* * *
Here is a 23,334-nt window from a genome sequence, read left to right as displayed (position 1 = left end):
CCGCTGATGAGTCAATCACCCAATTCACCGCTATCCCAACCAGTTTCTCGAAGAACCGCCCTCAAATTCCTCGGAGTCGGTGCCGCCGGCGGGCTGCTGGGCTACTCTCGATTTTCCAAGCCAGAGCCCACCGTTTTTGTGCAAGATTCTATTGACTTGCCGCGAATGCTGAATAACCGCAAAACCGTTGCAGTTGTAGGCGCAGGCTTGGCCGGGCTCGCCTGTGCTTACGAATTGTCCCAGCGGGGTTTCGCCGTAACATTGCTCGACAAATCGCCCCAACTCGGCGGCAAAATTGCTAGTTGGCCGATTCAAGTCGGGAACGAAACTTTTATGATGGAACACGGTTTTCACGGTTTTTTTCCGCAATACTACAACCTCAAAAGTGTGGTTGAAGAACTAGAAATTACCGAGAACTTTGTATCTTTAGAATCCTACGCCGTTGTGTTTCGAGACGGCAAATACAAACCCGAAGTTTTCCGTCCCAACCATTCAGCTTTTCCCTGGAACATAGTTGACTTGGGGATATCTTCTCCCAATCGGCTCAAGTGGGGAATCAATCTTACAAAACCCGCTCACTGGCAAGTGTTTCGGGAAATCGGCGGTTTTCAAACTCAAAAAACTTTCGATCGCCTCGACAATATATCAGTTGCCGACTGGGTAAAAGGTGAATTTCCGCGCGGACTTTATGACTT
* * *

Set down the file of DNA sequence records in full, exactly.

Here is a 23,334-nt window from a genome sequence, read left to right as displayed (position 1 = left end):
CCGCTGATGAGTCAATCACCCAATTCACCGCTATCCCAACCAGTTTCTCGAAGAACCGCCCTCAAATTCCTCGGAGTCGGTGCCGCCGGCGGGCTGCTGGGCTACTCTCGATTTTCCAAGCCAGAGCCCACCGTTTTTGTGCAAGATTCTATTGACTTGCCGCGAATGCTGAATAACCGCAAAACCGTTGCAGTTGTAGGCGCAGGCTTGGCCGGGCTCGCCTGTGCTTACGAATTGTCCCAGCGGGGTTTCGCCGTAACATTGCTCGACAAATCGCCCCAACTCGGCGGCAAAATTGCTAGTTGGCCGATTCAAGTCGGGAACGAAACTTTTATGATGGAACACGGTTTTCACGGTTTTTTTCCGCAATACTACAACCTCAAAAGTGTGGTTGAAGAACTAGAAATTACCGAGAACTTTGTATCTTTAGAATCCTACGCCGTTGTGTTTCGAGACGGCAAATACAAACCCGAAGTTTTCCGTCCCAACCATTCAGCTTTTCCCTGGAACATAGTTGACTTGGGGATATCTTCTCCCAATCGGCTCAAGTGGGGAATCAATCTTACAAAACCCGCTCACTGGCAAGTGTTTCGGGAAATCGGCGGTTTTCAAACTCAAAAAACTTTCGATCGCCTCGACAATATATCAGTTGCCGACTGGGTAAAAGGTGAATTTCCGCGCGGACTTTATGACTT